An Emerging Border Region: ‘Securing’ the Far North
Adam Lajeunesse and P. Whitney Lackenbauer | BIG Research Reports | #31
The environmental conditions of the Canadian Arctic, coupled with poor accessibility and a small and scattered population, has traditionally limited the North’s perceived significance as a border region. The melting of the northern sea ice, however, is enabling new commercial and tourist activity in this region of Canada and that of its Arctic neighbours. Government and other expert assessments predict that this activity will generate increasing safety and security concerns, largely related to immigration, criminal activity, fishing, environmental protection, and maritime accidents. In addition, Canada faces a few long-standing border and jurisdictional disputes that, despite being well-managed, require ongoing maintenance and attention. The Canadian Arctic is a region in flux owing to environmental, economic, transportation, and social changes occurring in complex and unpredictable ways. Managing this emerging borderland will require a nimble and comprehensive response from across the governance and defence spectrum. This will also have to be a response in depth, with monitoring, enforcement, and response capability established across the Arctic since a “defence” of the Arctic borders at the border will be impossible.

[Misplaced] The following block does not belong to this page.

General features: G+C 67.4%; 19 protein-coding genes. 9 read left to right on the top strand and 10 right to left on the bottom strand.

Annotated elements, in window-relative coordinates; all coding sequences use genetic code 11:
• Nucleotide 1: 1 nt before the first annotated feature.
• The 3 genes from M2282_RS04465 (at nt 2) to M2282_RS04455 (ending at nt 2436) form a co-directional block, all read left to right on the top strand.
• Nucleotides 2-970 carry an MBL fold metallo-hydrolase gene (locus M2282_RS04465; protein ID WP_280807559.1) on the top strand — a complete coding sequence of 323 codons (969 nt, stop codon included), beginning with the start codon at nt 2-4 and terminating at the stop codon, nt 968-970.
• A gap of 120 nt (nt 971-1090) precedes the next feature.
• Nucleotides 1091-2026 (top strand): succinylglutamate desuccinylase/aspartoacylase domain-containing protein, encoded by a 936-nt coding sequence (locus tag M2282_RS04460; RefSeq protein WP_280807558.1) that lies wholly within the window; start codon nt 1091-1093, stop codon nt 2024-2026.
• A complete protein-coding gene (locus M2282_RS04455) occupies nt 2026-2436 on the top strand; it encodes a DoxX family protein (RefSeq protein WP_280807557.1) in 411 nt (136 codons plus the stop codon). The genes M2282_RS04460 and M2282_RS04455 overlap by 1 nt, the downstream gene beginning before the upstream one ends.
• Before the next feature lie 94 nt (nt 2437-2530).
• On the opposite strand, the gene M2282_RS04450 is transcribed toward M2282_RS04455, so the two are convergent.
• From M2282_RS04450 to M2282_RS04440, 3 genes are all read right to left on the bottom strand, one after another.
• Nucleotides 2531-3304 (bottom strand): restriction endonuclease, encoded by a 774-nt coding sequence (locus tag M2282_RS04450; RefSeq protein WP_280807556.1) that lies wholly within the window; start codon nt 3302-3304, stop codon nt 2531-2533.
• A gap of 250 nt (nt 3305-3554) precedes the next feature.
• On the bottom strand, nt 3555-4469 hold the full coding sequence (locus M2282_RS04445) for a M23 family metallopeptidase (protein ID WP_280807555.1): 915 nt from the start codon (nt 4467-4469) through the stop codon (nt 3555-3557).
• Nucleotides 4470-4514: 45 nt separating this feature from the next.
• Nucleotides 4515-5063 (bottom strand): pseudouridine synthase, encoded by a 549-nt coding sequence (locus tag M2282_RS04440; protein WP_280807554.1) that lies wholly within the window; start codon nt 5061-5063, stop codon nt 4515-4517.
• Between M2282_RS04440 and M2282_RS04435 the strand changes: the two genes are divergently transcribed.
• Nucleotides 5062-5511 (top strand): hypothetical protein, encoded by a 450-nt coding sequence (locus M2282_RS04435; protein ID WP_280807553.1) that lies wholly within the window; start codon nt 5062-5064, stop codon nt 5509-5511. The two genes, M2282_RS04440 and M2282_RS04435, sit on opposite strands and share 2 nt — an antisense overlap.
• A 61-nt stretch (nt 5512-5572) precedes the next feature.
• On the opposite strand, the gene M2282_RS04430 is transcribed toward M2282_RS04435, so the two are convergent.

Adam Lajeunesse and P. Whitney Lackenbauer